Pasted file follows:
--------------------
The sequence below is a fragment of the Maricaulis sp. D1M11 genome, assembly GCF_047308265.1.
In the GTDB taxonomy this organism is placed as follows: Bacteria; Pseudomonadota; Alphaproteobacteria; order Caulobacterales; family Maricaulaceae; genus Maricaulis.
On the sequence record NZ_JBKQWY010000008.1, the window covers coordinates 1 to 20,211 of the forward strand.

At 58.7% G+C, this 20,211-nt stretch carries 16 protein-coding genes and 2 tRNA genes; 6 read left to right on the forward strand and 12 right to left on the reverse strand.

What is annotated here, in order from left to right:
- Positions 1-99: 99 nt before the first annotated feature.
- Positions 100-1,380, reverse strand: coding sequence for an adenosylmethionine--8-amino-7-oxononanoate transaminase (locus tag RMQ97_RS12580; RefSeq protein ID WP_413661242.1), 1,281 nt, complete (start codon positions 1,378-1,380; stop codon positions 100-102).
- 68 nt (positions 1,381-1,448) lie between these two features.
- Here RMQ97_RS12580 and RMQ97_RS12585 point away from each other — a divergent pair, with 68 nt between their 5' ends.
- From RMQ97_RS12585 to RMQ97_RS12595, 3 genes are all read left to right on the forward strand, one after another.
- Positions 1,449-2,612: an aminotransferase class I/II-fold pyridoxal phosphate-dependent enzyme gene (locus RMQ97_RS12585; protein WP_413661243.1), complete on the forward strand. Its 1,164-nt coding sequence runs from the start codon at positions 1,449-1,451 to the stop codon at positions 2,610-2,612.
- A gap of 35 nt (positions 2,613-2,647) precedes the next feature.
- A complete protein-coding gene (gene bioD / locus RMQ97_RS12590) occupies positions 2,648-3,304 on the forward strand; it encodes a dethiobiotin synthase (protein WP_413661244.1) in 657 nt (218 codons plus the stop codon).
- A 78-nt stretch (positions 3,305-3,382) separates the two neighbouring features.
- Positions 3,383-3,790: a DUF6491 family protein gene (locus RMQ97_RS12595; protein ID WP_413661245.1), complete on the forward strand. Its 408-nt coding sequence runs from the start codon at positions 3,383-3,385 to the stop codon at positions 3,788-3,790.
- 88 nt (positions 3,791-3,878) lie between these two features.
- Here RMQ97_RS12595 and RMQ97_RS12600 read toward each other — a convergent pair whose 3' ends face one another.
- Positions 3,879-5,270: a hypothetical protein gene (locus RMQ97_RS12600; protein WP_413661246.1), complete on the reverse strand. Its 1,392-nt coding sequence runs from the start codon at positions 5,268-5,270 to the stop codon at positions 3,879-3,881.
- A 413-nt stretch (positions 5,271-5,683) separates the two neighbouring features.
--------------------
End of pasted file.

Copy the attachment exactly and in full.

The sequence below is a fragment of the Maricaulis sp. D1M11 genome, assembly GCF_047308265.1.
In the GTDB taxonomy this organism is placed as follows: Bacteria; Pseudomonadota; Alphaproteobacteria; order Caulobacterales; family Maricaulaceae; genus Maricaulis.
On the sequence record NZ_JBKQWY010000008.1, the window covers coordinates 1 to 20,211 of the forward strand.

At 58.7% G+C, this 20,211-nt stretch carries 16 protein-coding genes and 2 tRNA genes; 6 read left to right on the forward strand and 12 right to left on the reverse strand.

What is annotated here, in order from left to right:
- Positions 1-99: 99 nt before the first annotated feature.
- Positions 100-1,380, reverse strand: coding sequence for an adenosylmethionine--8-amino-7-oxononanoate transaminase (locus tag RMQ97_RS12580; RefSeq protein ID WP_413661242.1), 1,281 nt, complete (start codon positions 1,378-1,380; stop codon positions 100-102).
- 68 nt (positions 1,381-1,448) lie between these two features.
- Here RMQ97_RS12580 and RMQ97_RS12585 point away from each other — a divergent pair, with 68 nt between their 5' ends.
- From RMQ97_RS12585 to RMQ97_RS12595, 3 genes are all read left to right on the forward strand, one after another.
- Positions 1,449-2,612: an aminotransferase class I/II-fold pyridoxal phosphate-dependent enzyme gene (locus RMQ97_RS12585; protein WP_413661243.1), complete on the forward strand. Its 1,164-nt coding sequence runs from the start codon at positions 1,449-1,451 to the stop codon at positions 2,610-2,612.
- A gap of 35 nt (positions 2,613-2,647) precedes the next feature.
- A complete protein-coding gene (gene bioD / locus RMQ97_RS12590) occupies positions 2,648-3,304 on the forward strand; it encodes a dethiobiotin synthase (protein WP_413661244.1) in 657 nt (218 codons plus the stop codon).
- A 78-nt stretch (positions 3,305-3,382) separates the two neighbouring features.
- Positions 3,383-3,790: a DUF6491 family protein gene (locus RMQ97_RS12595; protein ID WP_413661245.1), complete on the forward strand. Its 408-nt coding sequence runs from the start codon at positions 3,383-3,385 to the stop codon at positions 3,788-3,790.
- 88 nt (positions 3,791-3,878) lie between these two features.
- Here RMQ97_RS12595 and RMQ97_RS12600 read toward each other — a convergent pair whose 3' ends face one another.
- Positions 3,879-5,270: a hypothetical protein gene (locus RMQ97_RS12600; protein WP_413661246.1), complete on the reverse strand. Its 1,392-nt coding sequence runs from the start codon at positions 5,268-5,270 to the stop codon at positions 3,879-3,881.
- A 413-nt stretch (positions 5,271-5,683) separates the two neighbouring features.